One of the most challenging aspects of religious vocation today in the Church is to view the area around sexuality as it is expressed in virginity, celibacy, continence and chastity as a positive choice in life and for life. Very few external supports exist in our societies today which help one to remain chaste, never mind find the confidence and grace to embrace the other expressions of our sexual selves. And yet, it’s clear, both from the joyful, if often humanly demanding, lived experience of persons in the Church and the Church’s own constant teaching and tradition in this matter that one who, after careful discernment and the right guidance and spiritual support, chooses to live in this way chooses to live as a dynamic sexual person, in a specific way of life.
The starting point must always be that the sexual aspect of the human person is precisely that – one aspect among many; certainly, important and expressive of the self, but not the whole person. One of the most striking features of life today in secular society is the tendency to reduce the person to a tag, and in a very particular way, a sexual tag, using a descriptor which, fundamentally, refers only to perceived sexual identity or orientation, but makes that the overriding and dominant aspect of a person’s identity. The reasons for this taking place are many and complex and not our focus of attention here. But it should be enough to note that it is and has become the basis for the promotion of gender ideologies and communities which identify themselves first and foremost with a sexual descriptor. From any healthy point of view this is relativist and reductionist.
It also promotes the identification of the person based almost solely on a sexual-gender characteristic to a new level, and often one in which terms like virginity, celibacy, continence and chastity disappear. One of the very important things that Catholic teaching and understanding can do in the discussion around vocation (not just religious vocation, by the way – any baptismal vocation lived as a witness to the Gospel!) is to reclaim the essential core content in the matter of the sexual dynamism of the human person, and how that sexual dynamism stands at the service of the growth of the individual, and the growth of human society, and the growth of the kingdom of God. In this sense, virginity, celibacy, continence and chastity become rich expressions of the sexual human person who is graced both as person and as one called in vocation.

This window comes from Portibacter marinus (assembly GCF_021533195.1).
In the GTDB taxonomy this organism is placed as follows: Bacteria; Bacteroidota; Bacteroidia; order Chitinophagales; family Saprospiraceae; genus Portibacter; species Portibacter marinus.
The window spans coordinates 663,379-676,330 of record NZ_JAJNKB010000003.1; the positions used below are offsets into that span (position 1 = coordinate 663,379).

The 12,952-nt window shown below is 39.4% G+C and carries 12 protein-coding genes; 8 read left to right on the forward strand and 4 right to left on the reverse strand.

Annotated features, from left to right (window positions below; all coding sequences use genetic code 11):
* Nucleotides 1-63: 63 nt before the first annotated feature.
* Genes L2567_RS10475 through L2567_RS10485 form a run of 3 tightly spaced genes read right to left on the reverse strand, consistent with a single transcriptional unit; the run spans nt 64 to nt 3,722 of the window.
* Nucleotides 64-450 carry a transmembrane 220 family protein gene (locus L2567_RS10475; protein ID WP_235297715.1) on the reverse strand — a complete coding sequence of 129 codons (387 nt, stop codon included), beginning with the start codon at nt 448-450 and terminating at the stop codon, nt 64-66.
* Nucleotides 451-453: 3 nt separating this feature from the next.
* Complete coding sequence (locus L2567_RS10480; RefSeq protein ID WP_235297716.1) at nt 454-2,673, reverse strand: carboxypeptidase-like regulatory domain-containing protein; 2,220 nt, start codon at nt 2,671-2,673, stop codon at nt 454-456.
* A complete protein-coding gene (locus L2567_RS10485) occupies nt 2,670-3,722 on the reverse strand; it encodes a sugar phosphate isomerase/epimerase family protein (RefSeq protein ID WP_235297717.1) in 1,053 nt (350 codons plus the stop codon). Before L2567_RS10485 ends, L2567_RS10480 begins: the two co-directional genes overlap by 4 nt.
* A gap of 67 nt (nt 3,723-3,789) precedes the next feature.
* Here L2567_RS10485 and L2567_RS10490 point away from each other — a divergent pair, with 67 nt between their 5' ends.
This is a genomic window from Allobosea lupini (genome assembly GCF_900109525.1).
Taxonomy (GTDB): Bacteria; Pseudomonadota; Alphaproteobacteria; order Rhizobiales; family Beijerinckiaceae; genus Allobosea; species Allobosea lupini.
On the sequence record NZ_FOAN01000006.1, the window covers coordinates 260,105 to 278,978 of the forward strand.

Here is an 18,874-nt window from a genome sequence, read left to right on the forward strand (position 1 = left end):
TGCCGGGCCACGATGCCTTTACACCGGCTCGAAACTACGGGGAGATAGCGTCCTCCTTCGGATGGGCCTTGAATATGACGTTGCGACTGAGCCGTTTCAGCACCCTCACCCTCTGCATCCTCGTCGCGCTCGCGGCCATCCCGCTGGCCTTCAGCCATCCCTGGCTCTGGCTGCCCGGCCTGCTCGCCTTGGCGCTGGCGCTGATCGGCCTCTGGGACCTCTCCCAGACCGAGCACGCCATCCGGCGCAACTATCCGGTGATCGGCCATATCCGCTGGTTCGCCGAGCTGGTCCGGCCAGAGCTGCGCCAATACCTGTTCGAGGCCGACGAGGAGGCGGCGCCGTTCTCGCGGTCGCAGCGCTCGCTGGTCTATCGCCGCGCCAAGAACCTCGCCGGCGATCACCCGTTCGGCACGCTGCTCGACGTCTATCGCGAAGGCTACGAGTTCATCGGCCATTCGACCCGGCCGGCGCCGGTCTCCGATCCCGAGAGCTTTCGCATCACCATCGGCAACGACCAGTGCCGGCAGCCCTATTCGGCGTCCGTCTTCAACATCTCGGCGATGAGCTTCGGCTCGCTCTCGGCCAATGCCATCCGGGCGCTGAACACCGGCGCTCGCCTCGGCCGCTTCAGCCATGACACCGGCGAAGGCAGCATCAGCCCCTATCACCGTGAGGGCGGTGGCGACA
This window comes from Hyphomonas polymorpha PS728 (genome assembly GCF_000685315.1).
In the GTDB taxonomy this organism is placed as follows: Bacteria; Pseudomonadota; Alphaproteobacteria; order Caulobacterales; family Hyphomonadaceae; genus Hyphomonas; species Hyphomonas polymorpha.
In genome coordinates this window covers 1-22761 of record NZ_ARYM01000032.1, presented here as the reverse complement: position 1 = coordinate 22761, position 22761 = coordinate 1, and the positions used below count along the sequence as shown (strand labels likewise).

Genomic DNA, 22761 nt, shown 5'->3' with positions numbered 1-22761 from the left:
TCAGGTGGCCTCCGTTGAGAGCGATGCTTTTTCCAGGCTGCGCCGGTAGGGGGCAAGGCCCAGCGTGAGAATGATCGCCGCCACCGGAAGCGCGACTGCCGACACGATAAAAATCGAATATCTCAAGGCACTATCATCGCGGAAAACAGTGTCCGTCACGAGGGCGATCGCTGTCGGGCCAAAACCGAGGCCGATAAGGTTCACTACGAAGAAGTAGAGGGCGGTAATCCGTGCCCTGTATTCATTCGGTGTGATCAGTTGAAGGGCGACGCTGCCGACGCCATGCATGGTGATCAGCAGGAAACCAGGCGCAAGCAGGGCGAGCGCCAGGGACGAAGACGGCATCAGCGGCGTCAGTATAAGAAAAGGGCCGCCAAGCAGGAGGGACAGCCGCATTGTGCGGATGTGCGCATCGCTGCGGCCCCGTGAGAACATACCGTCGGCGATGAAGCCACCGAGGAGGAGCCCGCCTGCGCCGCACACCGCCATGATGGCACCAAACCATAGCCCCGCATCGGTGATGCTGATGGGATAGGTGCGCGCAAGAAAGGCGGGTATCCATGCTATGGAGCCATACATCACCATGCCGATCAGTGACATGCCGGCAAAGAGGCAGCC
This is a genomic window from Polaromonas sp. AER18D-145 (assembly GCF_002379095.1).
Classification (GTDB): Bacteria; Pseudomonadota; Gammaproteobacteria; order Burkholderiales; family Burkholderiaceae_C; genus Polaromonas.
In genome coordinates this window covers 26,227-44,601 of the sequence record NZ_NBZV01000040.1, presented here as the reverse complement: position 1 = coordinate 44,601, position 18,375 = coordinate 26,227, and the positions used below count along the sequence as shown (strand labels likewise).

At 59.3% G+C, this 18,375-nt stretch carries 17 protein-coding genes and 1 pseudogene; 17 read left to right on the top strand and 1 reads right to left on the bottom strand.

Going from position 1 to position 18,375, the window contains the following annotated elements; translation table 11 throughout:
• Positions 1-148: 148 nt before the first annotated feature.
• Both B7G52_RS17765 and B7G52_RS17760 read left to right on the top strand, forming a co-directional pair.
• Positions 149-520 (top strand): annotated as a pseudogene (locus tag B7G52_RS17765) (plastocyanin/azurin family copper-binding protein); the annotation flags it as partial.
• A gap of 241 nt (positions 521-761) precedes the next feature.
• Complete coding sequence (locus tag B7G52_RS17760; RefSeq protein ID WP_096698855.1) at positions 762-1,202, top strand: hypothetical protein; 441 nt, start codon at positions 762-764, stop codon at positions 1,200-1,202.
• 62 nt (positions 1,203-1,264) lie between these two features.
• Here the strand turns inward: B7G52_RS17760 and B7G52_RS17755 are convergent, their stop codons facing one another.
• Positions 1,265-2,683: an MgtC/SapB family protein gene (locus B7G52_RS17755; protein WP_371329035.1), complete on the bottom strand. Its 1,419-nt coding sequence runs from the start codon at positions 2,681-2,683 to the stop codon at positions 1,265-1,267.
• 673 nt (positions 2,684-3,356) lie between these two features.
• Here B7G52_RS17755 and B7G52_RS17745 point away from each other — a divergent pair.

What is it, in the first instance, to identify virginity and to appreciate its value as a way of life or characteristic which expresses a human fullness? Virginity has been understood – and misunderstood – on many levels. That fundamental level – the physical – is, even of itself, often presented in a narrow sense. To lose one’s virginity, while perhaps not today having the same misplaced social kudos that it seems once to have had, still is bound to a purely physical reality, because it is penetrative. And there is the knowledge with it that, once lost, it cannot be restored. Undoubtedly the loss of virginity can seem like the opening of the door to further sexual encounter, and it takes courage, humility, awareness, the support of others to be able to set aside until the right time that next fully sexual engagement with another.
Scripture does set immense evangelical store by the living out of virginity, and especially in the New Testament writings a life of virginity acquires a symbolic kingdom value which lifts the physical reality to another level, or rather adds another layer of witness to the sign of physical and lived virginity. And we should note at this point that preserving that virginity which is a matter of reality, for some part of our lives, for all of us is a matter of a decision which the person makes – I choose to lay aside my virginity, or I choose to preserve it. Only with that choice, made freely by myself, is my virginity preserved or set aside. This is true, also, of these other states and virtues – continence, celibacy, chastity – which are expressive of the sexual aspect of the human person: all involve very definite choice, mature choice which involves me at a deep and reflective level, a choice which represents me acting as a free human person.
Father Raniero Cantalamessa writes: